Figure 6 shows the mobility spectra recorded from a swab with vaginal discharge fluid and from a fraction of the gel in which the swab was stored. Figure 6(a) depicts the mobility spectra of the swab and a sample of the gel after storage in the gel of one week while Figure 6(b) shows the spectra after storage of less than two days. Evidently, the spectra show that the long storage time resulted in migration of the TMA from the swab to the gel, while after a short storage period only a small fraction of TMA was transferred to the gel.
These studies made it possible to extend the diagnosis of bacterial vaginosis that had previously been demonstrated for fresh swabs of vaginal discharge fluid [12, 13] to the diagnosis of vaginitis in swabs that have been stored in gel. Thus, the method can be of use to central laboratories that use this storage method to ship the samples from the clinic to the laboratory.
Recent developments in the application of ion mobility spectrometry (IMS) for diagnosing vaginal infections, or specifically bacterial vaginosis (BV), were described. The main features are improvements in the sample introduction methodology that make the system more user friendly, replacement of the radioactive ionization source by a corona discharge source, and changing the n-nonylamine dopant by triethylphosphate (TEP) that is more stable and easy to use. In addition, calibration techniques have been improved, and the use of water from canned tuna chunks as a biological matrix provides a better simulant for body fluids. The linear range is typical of the response of IMS instruments spanning a range of 120 ng to 2500 ng, but is suitable for diagnosis of BV on the basis of the TMA level in a sample vaginal discharge fluid. Finally, the study of the effects of storage in gel of vaginal discharge fluid samples makes it possible to extend the diagnostic method to samples that are tested in central laboratories.
- STD Facts—Bacterial Vaginosis, http://www.cdc.gov/std/bv/.
- E. H. Koumans, M. Sternberg, C. Bruce et al., “The prevalence of bacterial vaginosis in the United States, 2001–2004; associations with symptoms, sexual behaviors, and reproductive health,” Sexually Transmitted Diseases, vol. 34, no. 11, pp. 864–869, 2007.
- R. Amsel, P. A. Totten, and C. A. Spiegel, “Nonspecific vaginitis. Diagnostic criteria and microbial and epidemiologic associations,” American Journal of Medicine, vol. 74, no. 1, pp. 14–22, 1983.
- R. P. Nugent, M. A. Krohn, and S. L. Hillier, “Reliability of diagnosing bacterial vaginosis is improved by a standardized method of gram stain interpretation,” Journal of Clinical Microbiology, vol. 29, no. 2, pp. 297–301, 1991.
- K. Chaijareenont, K. Sirimai, D. Boriboonhirunsarn, and O. Kiriwat, “Accuracy of Nugent's score and each Amsel's criteria in the diagnosis of bacterial vaginosis,” Journal of the Medical Association of Thailand, vol. 87, no. 11, pp. 1270–1274, 2004.
- E. D. Hapsari, M. Hayashi, and H. Matsuo, “Clinical characteristics of vaginal discharge in bacterial vaginosis diagnosed by Nugent's criteria,” Clinical and Experimental Obstetrics and Gynecology, vol. 33, no. 1, pp. 5–9, 2006.
- J. D. Sobel and P. Hay, “Diagnostic techniques for bacterial vaginosis and vulvovaginal candidiasis requirement for a simple differential test,” Expert Opinion on Medical Diagnostics, vol. 4, no. 4, pp. 333–341, 2010.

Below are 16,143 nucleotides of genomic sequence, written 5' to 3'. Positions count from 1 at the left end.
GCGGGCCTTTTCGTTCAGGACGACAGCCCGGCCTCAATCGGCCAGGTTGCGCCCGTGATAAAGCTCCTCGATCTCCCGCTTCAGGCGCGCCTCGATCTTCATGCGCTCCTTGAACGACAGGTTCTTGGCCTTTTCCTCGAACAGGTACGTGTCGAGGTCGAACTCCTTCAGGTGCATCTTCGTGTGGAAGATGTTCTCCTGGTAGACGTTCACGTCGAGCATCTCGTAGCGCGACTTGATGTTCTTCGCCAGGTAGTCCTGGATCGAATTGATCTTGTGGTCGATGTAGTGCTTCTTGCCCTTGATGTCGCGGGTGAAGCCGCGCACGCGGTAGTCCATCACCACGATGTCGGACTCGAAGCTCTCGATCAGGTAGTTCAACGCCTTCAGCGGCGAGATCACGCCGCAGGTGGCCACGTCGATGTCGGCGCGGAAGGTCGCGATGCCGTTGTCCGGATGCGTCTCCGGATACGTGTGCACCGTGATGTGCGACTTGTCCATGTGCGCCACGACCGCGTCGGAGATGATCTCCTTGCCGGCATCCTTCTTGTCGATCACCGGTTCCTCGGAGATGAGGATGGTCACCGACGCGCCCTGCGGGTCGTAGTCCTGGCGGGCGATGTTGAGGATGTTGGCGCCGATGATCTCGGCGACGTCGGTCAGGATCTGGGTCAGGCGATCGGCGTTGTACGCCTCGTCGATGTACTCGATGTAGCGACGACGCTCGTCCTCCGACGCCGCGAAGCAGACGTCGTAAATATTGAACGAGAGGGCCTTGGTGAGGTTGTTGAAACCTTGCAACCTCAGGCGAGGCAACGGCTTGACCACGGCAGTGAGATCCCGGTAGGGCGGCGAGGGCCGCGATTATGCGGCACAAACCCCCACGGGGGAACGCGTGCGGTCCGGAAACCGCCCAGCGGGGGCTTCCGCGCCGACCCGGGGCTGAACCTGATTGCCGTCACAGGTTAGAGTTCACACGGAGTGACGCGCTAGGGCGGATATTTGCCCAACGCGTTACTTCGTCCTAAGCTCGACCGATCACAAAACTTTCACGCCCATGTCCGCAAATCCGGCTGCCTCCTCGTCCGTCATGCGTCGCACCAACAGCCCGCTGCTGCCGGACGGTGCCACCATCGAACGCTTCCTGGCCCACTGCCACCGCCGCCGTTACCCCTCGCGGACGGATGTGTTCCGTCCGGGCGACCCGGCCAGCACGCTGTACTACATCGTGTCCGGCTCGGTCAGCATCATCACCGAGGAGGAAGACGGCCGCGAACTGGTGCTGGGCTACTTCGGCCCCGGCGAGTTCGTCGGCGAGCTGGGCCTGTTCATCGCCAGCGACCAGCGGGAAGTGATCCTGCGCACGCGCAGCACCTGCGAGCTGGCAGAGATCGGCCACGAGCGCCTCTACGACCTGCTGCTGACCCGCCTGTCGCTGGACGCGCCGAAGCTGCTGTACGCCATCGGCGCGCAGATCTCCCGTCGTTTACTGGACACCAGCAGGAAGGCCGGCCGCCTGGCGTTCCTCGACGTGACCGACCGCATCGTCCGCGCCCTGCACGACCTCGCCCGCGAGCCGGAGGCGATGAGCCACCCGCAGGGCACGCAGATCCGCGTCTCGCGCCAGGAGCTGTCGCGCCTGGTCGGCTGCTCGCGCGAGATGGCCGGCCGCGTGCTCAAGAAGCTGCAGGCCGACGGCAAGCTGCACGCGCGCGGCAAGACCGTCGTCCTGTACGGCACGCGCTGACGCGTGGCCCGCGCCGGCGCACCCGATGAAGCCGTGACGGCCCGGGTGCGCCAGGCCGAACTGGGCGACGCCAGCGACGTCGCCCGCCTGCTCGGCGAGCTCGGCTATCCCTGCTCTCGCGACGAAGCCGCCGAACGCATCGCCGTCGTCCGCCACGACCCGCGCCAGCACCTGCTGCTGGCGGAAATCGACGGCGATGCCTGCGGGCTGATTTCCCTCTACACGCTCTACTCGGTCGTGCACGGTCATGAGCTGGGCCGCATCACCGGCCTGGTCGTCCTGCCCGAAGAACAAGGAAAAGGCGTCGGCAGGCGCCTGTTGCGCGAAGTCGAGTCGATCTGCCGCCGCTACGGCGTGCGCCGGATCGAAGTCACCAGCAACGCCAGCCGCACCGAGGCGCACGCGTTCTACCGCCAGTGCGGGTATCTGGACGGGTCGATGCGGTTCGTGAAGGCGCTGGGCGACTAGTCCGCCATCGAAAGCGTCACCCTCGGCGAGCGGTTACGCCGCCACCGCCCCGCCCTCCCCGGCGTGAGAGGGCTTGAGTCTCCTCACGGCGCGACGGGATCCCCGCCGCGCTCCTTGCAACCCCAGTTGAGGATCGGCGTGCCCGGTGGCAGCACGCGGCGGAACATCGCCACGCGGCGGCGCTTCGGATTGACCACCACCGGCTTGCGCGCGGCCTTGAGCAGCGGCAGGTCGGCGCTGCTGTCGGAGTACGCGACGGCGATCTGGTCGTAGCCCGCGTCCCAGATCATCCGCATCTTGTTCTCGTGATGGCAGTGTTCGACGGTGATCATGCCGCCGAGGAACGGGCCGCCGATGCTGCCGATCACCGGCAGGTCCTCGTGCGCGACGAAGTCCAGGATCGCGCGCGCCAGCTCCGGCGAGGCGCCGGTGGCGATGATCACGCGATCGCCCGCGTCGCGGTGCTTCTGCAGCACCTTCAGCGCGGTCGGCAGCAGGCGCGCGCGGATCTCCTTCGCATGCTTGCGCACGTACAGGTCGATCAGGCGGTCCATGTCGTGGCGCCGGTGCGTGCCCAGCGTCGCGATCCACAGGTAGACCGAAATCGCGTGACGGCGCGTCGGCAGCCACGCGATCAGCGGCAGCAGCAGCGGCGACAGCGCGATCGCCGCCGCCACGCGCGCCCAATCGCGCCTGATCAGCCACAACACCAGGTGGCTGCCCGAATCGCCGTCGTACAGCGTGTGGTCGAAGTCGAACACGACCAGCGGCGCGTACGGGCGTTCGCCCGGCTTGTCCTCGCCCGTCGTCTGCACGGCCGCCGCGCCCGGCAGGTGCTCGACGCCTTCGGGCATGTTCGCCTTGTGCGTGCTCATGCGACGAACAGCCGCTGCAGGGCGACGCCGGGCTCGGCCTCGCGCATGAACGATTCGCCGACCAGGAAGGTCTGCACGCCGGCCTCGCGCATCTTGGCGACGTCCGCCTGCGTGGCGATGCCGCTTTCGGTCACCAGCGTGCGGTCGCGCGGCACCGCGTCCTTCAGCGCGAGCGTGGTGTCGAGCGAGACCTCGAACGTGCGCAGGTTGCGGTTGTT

- V. K. Hogan, J. F. Culhane, J. Hitti, V. A. Rauh, K. F. McCollum, and K. J. Agnew, “Relative performance of three methods for diagnosing bacterial vaginosis during pregnancy,” Maternal and Child Health Journal, vol. 11, no. 6, pp. 532–539, 2007.
- N. C. Kampan, S. S. Suffian, N. S. Ithnin, M. Muhammad, S. Z. S. Zakaria, and M. A. Jamil, “Evaluation of BV blue test kit for the diagnosis of bacterial vaginosis,” Sexual and Reproductive Healthcare, vol. 2, no. 1, pp. 1–5, 2011.
- H. Wolrath, U. Forsum, P. G. Larsson, and H. Borén, “Analysis of bacterial vaginosis-related amines in vaginal fluid by gas chromatography and mass spectrometry,” Journal of Clinical Microbiology, vol. 39, no. 11, pp. 4026–4031, 2001.
- Z. Karpas, W. Chaim, R. Gdalevsky, B. Tilman, and A. Lorber, “Novel application for ion mobility spectrometry: diagnosing vaginal infections through measurement of biogenic amines,” Analytica Chimica Acta, vol. 474, no. 1-2, pp. 115–123, 2002.
- W. Chaim, Z. Karpas, and A. Lorber, “New technology for diagnosis of bacterial vaginosis,” European Journal of Obstetrics Gynecology and Reproductive Biology, vol. 111, no. 1, pp. 83–87, 2003.
- G. A. Eiceman and Z. Karpas, Ion Mobility Spectrometry—Second Edition, CRC Press, Boca Raton, Fla, USA, 2005.
- S. G. Lias, J. F. Liebman, and R. D. Levin, “Evaluated gas phase basicities and proton affinities of molecules; heats of formation of protonated molecules,” Journal of Physical and Chemical Reference Data, vol. 13, pp. 695–808, 1984.
- G. M. Bota and P. B. Harrington, “Direct detection of trimethylamine in meat food products using ion mobility spectrometry,” Talanta, vol. 68, no. 3, pp. 629–635, 2006.
- Z. Karpas, B. Tilman, R. Gdalevsky, and A. Lorber, “Determination of volatile biogenic amines in muscle food products by ion mobility spectrometry,” Analytica Chimica Acta, vol. 463, no. 2, pp. 155–163, 2002.
- Z. Hashemian, A. Mardihallaj, and T. Khayamian, “Analysis of biogenic amines using corona discharge ion mobility spectrometry,” Talanta, vol. 81, no. 3, pp. 1081–1087, 2010.
- M. A. Awan, I. Fleet, and C. L.P. Thomas, “Optimising cell temperature and dispersion field strength for the screening for putrescine and cadaverine with thermal desorption-gas chromatography-differential mobility spectrometry,” Analytica Chimica Acta, vol. 611, no. 2, pp. 226–232, 2008.
- Z. Karpas, “Evidence of proton-induced cyclization of α,ω-diamines from ion mobility measurements,” International Journal of Mass Spectrometry and Ion Processes, vol. 93, no. 2, pp. 237–242, 1989.
- G. A. Eiceman, E. G. Nazarov, and J. A. Stone, “Chemical standards in ion mobility spectrometry,” Analytica Chimica Acta, vol. 493, no. 2, pp. 185–194, 2003.
- Z. Karpas, O. Litvin, G. Cohen, J. Mishin, E. Atweh, and A. Burlakov, “The reduced mobility of the biogenic amines: trimethylamine, putrescine, cadaverine, spermidine and spermine,” International Journal for Ion Mobility Spectrometry, vol. 14, no. 1, pp. 3–6, 2011.
- G. Barnard, G. Cohen, E. Atweh, and Z. Karpas, “Measurement of biogenic amines in biological fluids by ion mobility spectrometry,” International Journal for Ion Mobility Spectrometry, vol. 14, pp. 207–211, 2011.